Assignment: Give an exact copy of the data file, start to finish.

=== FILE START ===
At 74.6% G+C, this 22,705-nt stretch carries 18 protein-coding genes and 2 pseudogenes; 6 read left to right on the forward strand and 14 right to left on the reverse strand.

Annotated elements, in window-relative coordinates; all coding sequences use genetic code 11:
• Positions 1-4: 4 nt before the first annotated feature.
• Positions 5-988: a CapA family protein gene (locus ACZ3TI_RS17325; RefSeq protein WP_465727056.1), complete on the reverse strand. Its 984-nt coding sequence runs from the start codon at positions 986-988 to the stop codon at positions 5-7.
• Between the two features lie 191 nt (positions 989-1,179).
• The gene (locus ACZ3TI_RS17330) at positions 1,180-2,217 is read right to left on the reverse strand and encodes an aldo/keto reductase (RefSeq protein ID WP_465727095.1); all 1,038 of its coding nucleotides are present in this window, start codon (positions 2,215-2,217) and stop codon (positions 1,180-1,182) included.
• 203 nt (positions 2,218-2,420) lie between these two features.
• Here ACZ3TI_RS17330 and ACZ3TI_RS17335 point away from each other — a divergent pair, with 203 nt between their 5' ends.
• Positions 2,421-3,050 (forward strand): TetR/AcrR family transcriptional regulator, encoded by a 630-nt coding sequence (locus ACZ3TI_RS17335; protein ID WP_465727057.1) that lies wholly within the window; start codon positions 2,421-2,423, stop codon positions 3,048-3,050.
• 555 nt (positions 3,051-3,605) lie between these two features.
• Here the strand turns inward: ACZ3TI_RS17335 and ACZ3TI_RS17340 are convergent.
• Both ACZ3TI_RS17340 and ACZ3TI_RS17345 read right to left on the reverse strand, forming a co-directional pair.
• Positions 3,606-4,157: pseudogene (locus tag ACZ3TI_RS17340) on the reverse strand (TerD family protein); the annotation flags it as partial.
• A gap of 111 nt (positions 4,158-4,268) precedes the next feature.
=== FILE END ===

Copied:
At 74.6% G+C, this 22,705-nt stretch carries 18 protein-coding genes and 2 pseudogenes; 6 read left to right on the forward strand and 14 right to left on the reverse strand.

Annotated elements, in window-relative coordinates; all coding sequences use genetic code 11:
• Positions 1-4: 4 nt before the first annotated feature.
• Positions 5-988: a CapA family protein gene (locus ACZ3TI_RS17325; RefSeq protein WP_465727056.1), complete on the reverse strand. Its 984-nt coding sequence runs from the start codon at positions 986-988 to the stop codon at positions 5-7.
• Between the two features lie 191 nt (positions 989-1,179).
• The gene (locus ACZ3TI_RS17330) at positions 1,180-2,217 is read right to left on the reverse strand and encodes an aldo/keto reductase (RefSeq protein ID WP_465727095.1); all 1,038 of its coding nucleotides are present in this window, start codon (positions 2,215-2,217) and stop codon (positions 1,180-1,182) included.
• 203 nt (positions 2,218-2,420) lie between these two features.
• Here ACZ3TI_RS17330 and ACZ3TI_RS17335 point away from each other — a divergent pair, with 203 nt between their 5' ends.
• Positions 2,421-3,050 (forward strand): TetR/AcrR family transcriptional regulator, encoded by a 630-nt coding sequence (locus ACZ3TI_RS17335; protein ID WP_465727057.1) that lies wholly within the window; start codon positions 2,421-2,423, stop codon positions 3,048-3,050.
• 555 nt (positions 3,051-3,605) lie between these two features.
• Here the strand turns inward: ACZ3TI_RS17335 and ACZ3TI_RS17340 are convergent.
• Both ACZ3TI_RS17340 and ACZ3TI_RS17345 read right to left on the reverse strand, forming a co-directional pair.
• Positions 3,606-4,157: pseudogene (locus tag ACZ3TI_RS17340) on the reverse strand (TerD family protein); the annotation flags it as partial.
• A gap of 111 nt (positions 4,158-4,268) precedes the next feature.